Humanitarian Parole and Reinstatement Explained
Humanitarian causes are considered by immigration officials in determining whether to grant a foreign national emergency entry into the U.S. (without a visa) or whether to reinstate a petition following the petitioner’s passing away. Below is an outline of these two rare procedures, which, if successful, permit entry to the U.S. either temporarily or, in the case of reinstatement, on a permanent resident basis.
Under Section 212(d)(5)(A) of the Immigration and Nationality Act (INA), the Immigration Service (USCIS) may parole a foreign national into the U.S. for a temporary period of time due to urgent humanitarian reasons.
People in need of shelter and/or aid from disasters, oppression, medical issues and other urgent conditions can be considered by the USCIS in deciding whether to grant parole. The circumstances must be truly extraordinarily and properly documented in order to stand a chance of approval. Applications are decided on a case-by-case basis and proof of the humanitarian cause to the individual (not just their general region) must be submitted.
A grant of Humanitarian Parole permits someone (with no other basis by which to enter) entry to the U.S. for a temporary period, and allows them the opportunity to receive work authorization. Generally, parole is granted for the period of time which the underlying compelling circumstances exist. While one must be outside of the U.S. to apply for Humanitarian Parole, they can apply to extend their parole once in the U.S.
Many make the mistake of filing for Humanitarian Parole at the U.S. Embassy. The benefit is not decided by the Department of State at an embassy, rather, the application is filed with the USCIS headquarters in Washington D.C. Usually, USCIS will render its decision on an application within two-to-five months, and in some circumstances, much faster. If approved, the parole travel document is typically made available at the closest U.S. Embassy or Consulate.
Humanitarian factors also play a critical role in seeking Reinstatement of a revoked petition. When the petitioner of a family-based petition with a beneficiary residing abroad passes away, the petition is automatically revoked. However, if “for humanitarian reasons revocation would be inappropriate,” USCIS has the discretion under 8 C.F.R. 205.1(a)(3)(i)(C) to reinstate the petition. Unlike the Humanitarian Parole procedure (permitting temporary entry), a successful Reinstatement may permit permanent immigration.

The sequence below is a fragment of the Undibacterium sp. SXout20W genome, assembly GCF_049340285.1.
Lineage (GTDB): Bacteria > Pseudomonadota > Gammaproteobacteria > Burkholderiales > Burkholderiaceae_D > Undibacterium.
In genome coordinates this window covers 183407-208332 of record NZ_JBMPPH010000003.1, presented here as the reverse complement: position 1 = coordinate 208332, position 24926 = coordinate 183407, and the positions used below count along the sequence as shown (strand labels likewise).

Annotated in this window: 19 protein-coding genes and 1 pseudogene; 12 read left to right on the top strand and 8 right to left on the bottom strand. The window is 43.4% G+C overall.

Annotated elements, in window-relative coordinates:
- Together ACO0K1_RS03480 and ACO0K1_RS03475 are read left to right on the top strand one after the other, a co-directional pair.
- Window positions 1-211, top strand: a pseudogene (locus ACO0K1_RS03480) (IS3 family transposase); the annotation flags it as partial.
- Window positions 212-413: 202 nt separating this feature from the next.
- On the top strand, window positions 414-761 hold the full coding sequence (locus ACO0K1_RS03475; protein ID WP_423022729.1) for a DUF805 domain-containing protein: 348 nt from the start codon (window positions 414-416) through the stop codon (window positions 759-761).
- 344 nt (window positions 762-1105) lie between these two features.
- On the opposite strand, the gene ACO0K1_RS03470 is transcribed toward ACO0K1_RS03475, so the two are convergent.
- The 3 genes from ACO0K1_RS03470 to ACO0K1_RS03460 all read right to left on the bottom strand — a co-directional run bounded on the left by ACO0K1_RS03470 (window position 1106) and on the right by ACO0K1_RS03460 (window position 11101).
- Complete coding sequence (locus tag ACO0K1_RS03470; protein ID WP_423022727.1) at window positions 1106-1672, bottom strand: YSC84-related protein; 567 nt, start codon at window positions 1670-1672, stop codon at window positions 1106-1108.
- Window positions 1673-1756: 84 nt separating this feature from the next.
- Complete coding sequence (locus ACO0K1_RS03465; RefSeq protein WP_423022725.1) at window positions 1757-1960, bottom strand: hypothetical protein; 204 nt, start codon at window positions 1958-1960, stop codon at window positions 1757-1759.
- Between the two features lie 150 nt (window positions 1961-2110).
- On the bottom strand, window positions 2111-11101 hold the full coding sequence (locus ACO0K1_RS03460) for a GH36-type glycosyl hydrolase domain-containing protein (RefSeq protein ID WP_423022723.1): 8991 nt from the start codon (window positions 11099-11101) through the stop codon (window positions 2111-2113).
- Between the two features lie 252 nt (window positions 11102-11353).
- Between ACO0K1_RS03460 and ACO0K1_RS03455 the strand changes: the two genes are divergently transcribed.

In evaluating requests for Reinstatement, USCIS will evaluate the totality of the humanitarian circumstance. A number of conditions—including those affecting both the beneficiary and other family members—can be considered, and USCIS will often look to the following factors, enumerated in the Department of State’s Foreign Affairs Manual (9 FAM 42.42 PN2):
- Disruption of an established family unit;
- Hardship to U.S. citizen or lawful permanent residents;
- Whether the Beneficiary is elderly or in poor health;
- Whether the Beneficiary has previously been to or lived in the U.S.;
- Whether the Beneficiary has no home to go to;
- Undue delay by immigration officials in processing a petition or visa;
- Whether the Beneficiary has strong family ties in the United States
As a prerequisite to the beneficiary’s immigration based on a reinstated petition, a substitute sponsor is required. The substitute sponsor must be a close family member, i.e., the spouse, parent, mother-in-law, father-in-law, sister, brother, son, daughter, son-in-law, or daughter-in-law of the beneficiary. Like all other family-based immigration, the substitute sponsor must prove an annual income equal to at least 125% of the Federal Poverty Guidelines.
The human toll in the aftermath of a natural disaster, and the grief experienced in losing a loved one can leave the survivor feeling hopeless beyond words. Under certain circumstances, Parole or Reinstatement may be applicable and provide some relief. An expert immigration attorney can evaluate which if any, options exist in a given situation.